Krakauer is a sensationalist journalist, and since he reports on dangerous and near-death experiences regularly, he really can't help being grandiose and spectacular. The subject of his writing demands that he ratchet up the emotional power of his style and word choice. And let's be honest--don't we, as readers, demand it of him as well? Don't we want a voyeuristic and graphic account, where the size, the shape, and the smell of death seem to lift from the pages? Who wants to read about a mountain climbing disaster sans the emotion and the ego it takes to put one's self unnecessarily into such perilous situations?

Perhaps some readers want a quiet truth about what happened on the mountain, but this is to ask the impossible since every climber is guaranteed to have a different story and different perceptions of similar experiences--none of which are altogether true and none of which are altogether lies. And when he/she goes to tell about it, pieces of reality will inevitably be missed and left forgotten on the mountain. Emotions will well up and color an event with bias. Egos will peek from behind a boulder and whisper truths and nonsense.

No writer can make sense of all of that, but Krakauer has tried, and largely succeeded, to give the reader an idea of what it was like on Mt. Everest in late spring 1996. He may or may not have retraced every path exactly, but he acts as a good guide. He welcomes the reader to disagree with him and simultaneously makes a bold and convincing case. He admits a myriad of his own mistakes and points out the mistakes of others. I'm impressed mostly with the balanced feel of his account. For example, much is made of Krakauer's portrayal of Anatoli Boukreev's actions on the mountain. Those who read Krakauer as blaming Boukreev for the deaths of some climbers must not have closely read the many times Krakauer praises Boukreev's numerous heroic actions. By telling of both the shameful and heroic actions of Boukreev--all told from Krakauer's self-admitted hypoxic state--I find that Krakauer achieves a kind of truth about both Boukreev and himself.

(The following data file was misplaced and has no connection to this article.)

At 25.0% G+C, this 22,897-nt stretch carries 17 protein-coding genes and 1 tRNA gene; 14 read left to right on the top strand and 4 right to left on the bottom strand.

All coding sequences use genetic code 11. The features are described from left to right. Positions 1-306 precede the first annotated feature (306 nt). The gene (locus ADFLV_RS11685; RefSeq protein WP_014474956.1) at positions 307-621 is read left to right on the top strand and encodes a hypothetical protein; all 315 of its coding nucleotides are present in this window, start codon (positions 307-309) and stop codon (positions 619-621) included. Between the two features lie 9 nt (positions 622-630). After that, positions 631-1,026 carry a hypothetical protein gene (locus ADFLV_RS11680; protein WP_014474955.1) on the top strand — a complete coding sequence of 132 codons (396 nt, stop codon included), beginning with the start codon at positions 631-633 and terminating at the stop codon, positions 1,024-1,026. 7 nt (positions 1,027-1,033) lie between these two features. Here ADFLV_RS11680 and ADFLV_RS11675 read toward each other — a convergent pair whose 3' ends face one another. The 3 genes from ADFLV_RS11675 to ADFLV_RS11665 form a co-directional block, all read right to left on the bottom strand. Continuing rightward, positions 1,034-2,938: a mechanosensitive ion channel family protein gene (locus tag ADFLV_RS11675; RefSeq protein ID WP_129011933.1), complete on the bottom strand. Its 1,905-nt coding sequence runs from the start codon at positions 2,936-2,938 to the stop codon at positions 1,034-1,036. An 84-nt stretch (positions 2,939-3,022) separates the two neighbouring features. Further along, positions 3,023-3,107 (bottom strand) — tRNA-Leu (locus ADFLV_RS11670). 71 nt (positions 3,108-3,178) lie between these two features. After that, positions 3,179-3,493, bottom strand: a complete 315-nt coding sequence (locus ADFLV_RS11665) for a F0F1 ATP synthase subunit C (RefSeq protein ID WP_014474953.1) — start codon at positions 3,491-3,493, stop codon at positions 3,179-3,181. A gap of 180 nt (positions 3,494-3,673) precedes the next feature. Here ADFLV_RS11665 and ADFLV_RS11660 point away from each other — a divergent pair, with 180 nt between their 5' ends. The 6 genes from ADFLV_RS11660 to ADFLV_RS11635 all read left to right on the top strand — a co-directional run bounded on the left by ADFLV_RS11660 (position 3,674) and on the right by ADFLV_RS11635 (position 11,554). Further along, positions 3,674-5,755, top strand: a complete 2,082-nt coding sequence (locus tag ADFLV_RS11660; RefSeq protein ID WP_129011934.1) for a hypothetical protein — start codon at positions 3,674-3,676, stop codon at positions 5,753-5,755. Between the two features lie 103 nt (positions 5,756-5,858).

In the end, for me, the book is about how truth changes states: It's solid and reliable when you start to climb Mt. Everest. And then you climb too high, and the truth becomes slippery and liquid; you're not quite sure and you're not quite in doubt. And then sometimes, the truth changes to a gas, a gyre of contradictions--the terrible beauty of chaos, which you'll never completely remember or entirely forget.
155 of 175 people found the following review helpful
By A Customer - Published on
Format: Hardcover
Having never understood why people climb mountains, and after seeing Beck Weathers on
television last year, I bought INTO THIN AIR in order to gain more insight. Krakauer delivered.

Have some time on your hands, because once you begin reading Jon's story depicting the turn of
events throughout his journey on Everest in the Spring of '96, you won't be able to stop reading until you've read the last word in his book. This account of summitting Everest is a page turner even though the outcome is old news. It will leave you wanting to know more about other attempts made
on Everest, both failed and successful.

For those who don't understand why on earth anyone would want to do something as dangerous as
climbing "Into Thin Air" on rock and ice ... this book answers that curiosity. Because Jon introduces his readers to the backgrounds and personalities of the main characters in his book, we can better comprehend the different reasons people spend thousands of dollars and two or more months of their lives in "hell" on a mountain - freezing and injured - 'just to get to the top'. We learn through Krakauer why they continue their ascent even though the conditions are pure torture and more life threatening with each step; why they don't give it up once they've lost feeling in their extremities, separated their ribs, lost their vision, can no longer breathe due to oxygen depleted air, why they don't turn back even when they see the dead who've attempted to reach the summit on prior expeditions. You'll understand because of Krakauer's talent as a writer ... his ability to replay his emotions, his thoughts, his experiences, and his opinions through writing.

You'll feel the frigid wind, the snow, the ice, the pain, the desperation, the sorrow, the regrets. The "if only's" will torture your soul just as they have and continue to torture Jon's.

He writes in such a way you will have no choice other than to join him on that mountain. You'll meet and get to know the members and guides of Rob Hall's team as well as Scott Fischer, his guides,
and some of his team members whom you will respect even though you may not like. Unfortunately,